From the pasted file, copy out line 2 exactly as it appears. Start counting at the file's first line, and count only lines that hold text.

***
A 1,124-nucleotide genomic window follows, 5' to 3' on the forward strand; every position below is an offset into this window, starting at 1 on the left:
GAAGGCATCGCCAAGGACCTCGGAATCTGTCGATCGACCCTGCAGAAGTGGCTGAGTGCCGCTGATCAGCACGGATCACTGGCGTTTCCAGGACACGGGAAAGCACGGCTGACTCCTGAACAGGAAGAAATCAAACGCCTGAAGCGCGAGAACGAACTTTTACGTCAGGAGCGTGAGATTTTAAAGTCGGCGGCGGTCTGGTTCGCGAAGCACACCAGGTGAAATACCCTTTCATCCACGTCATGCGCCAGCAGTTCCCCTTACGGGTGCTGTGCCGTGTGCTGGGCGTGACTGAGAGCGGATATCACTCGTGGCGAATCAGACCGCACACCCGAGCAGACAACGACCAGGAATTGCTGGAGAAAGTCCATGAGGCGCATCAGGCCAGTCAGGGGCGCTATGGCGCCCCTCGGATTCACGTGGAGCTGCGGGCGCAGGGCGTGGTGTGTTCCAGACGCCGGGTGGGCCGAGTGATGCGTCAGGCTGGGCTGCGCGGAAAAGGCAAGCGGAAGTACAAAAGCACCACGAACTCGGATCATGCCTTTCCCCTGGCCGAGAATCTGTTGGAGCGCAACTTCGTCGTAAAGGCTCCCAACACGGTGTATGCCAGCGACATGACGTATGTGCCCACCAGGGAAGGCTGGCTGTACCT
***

GAAGGCATCGCCAAGGACCTCGGAATCTGTCGATCGACCCTGCAGAAGTGGCTGAGTGCCGCTGATCAGCACGGATCACTGGCGTTTCCAGGACACGGGAAAGCACGGCTGACTCCTGAACAGGAAGAAATCAAACGCCTGAAGCGCGAGAACGAACTTTTACGTCAGGAGCGTGAGATTTTAAAGTCGGCGGCGGTCTGGTTCGCGAAGCACACCAGGTGAAATACCCTTTCATCCACGTCATGCGCCAGCAGTTCCCCTTACGGGTGCTGTGCCGTGTGCTGGGCGTGACTGAGAGCGGATATCACTCGTGGCGAATCAGACCGCACACCCGAGCAGACAACGACCAGGAATTGCTGGAGAAAGTCCATGAGGCGCATCAGGCCAGTCAGGGGCGCTATGGCGCCCCTCGGATTCACGTGGAGCTGCGGGCGCAGGGCGTGGTGTGTTCCAGACGCCGGGTGGGCCGAGTGATGCGTCAGGCTGGGCTGCGCGGAAAAGGCAAGCGGAAGTACAAAAGCACCACGAACTCGGATCATGCCTTTCCCCTGGCCGAGAATCTGTTGGAGCGCAACTTCGTCGTAAAGGCTCCCAACACGGTGTATGCCAGCGACATGACGTATGTGCCCACCAGGGAAGGCTGGCTGTACCT